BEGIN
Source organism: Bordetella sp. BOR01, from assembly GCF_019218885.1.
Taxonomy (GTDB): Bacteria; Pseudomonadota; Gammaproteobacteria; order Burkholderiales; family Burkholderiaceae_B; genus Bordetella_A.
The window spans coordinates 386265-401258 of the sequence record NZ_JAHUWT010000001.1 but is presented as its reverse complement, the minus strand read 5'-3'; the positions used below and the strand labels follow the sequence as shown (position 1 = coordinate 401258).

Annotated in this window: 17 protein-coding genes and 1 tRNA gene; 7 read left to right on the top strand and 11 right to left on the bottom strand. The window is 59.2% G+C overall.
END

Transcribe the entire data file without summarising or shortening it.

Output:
Source organism: Bordetella sp. BOR01, from assembly GCF_019218885.1.
Taxonomy (GTDB): Bacteria; Pseudomonadota; Gammaproteobacteria; order Burkholderiales; family Burkholderiaceae_B; genus Bordetella_A.
The window spans coordinates 386265-401258 of the sequence record NZ_JAHUWT010000001.1 but is presented as its reverse complement, the minus strand read 5'-3'; the positions used below and the strand labels follow the sequence as shown (position 1 = coordinate 401258).

Annotated in this window: 17 protein-coding genes and 1 tRNA gene; 7 read left to right on the top strand and 11 right to left on the bottom strand. The window is 59.2% G+C overall.